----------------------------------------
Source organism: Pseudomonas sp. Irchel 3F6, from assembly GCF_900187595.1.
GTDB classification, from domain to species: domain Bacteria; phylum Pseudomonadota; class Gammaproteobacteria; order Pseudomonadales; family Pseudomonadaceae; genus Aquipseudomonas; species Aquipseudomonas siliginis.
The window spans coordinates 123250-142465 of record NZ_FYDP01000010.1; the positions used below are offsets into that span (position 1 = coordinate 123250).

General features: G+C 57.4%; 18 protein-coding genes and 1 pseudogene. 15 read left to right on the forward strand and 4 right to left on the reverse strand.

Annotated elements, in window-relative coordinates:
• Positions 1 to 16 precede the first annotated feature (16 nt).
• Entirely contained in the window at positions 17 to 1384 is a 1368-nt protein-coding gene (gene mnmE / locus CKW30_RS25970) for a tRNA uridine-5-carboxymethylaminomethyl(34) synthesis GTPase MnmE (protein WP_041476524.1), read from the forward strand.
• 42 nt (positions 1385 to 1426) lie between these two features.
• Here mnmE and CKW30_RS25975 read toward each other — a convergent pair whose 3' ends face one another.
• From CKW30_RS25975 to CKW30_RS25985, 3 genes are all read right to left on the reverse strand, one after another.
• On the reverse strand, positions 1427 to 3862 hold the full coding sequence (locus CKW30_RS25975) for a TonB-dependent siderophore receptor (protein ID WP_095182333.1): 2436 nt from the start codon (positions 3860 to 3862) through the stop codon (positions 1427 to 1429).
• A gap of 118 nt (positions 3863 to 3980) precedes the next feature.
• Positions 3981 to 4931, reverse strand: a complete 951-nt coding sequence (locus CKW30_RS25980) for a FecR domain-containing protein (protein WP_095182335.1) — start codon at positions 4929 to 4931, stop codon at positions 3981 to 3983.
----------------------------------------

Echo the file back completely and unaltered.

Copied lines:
Source organism: Pseudomonas sp. Irchel 3F6, from assembly GCF_900187595.1.
GTDB classification, from domain to species: domain Bacteria; phylum Pseudomonadota; class Gammaproteobacteria; order Pseudomonadales; family Pseudomonadaceae; genus Aquipseudomonas; species Aquipseudomonas siliginis.
The window spans coordinates 123250-142465 of record NZ_FYDP01000010.1; the positions used below are offsets into that span (position 1 = coordinate 123250).

General features: G+C 57.4%; 18 protein-coding genes and 1 pseudogene. 15 read left to right on the forward strand and 4 right to left on the reverse strand.

Annotated elements, in window-relative coordinates:
• Positions 1 to 16 precede the first annotated feature (16 nt).
• Entirely contained in the window at positions 17 to 1384 is a 1368-nt protein-coding gene (gene mnmE / locus CKW30_RS25970) for a tRNA uridine-5-carboxymethylaminomethyl(34) synthesis GTPase MnmE (protein WP_041476524.1), read from the forward strand.
• 42 nt (positions 1385 to 1426) lie between these two features.
• Here mnmE and CKW30_RS25975 read toward each other — a convergent pair whose 3' ends face one another.
• From CKW30_RS25975 to CKW30_RS25985, 3 genes are all read right to left on the reverse strand, one after another.
• On the reverse strand, positions 1427 to 3862 hold the full coding sequence (locus CKW30_RS25975) for a TonB-dependent siderophore receptor (protein ID WP_095182333.1): 2436 nt from the start codon (positions 3860 to 3862) through the stop codon (positions 1427 to 1429).
• A gap of 118 nt (positions 3863 to 3980) precedes the next feature.
• Positions 3981 to 4931, reverse strand: a complete 951-nt coding sequence (locus CKW30_RS25980) for a FecR domain-containing protein (protein WP_095182335.1) — start codon at positions 4929 to 4931, stop codon at positions 3981 to 3983.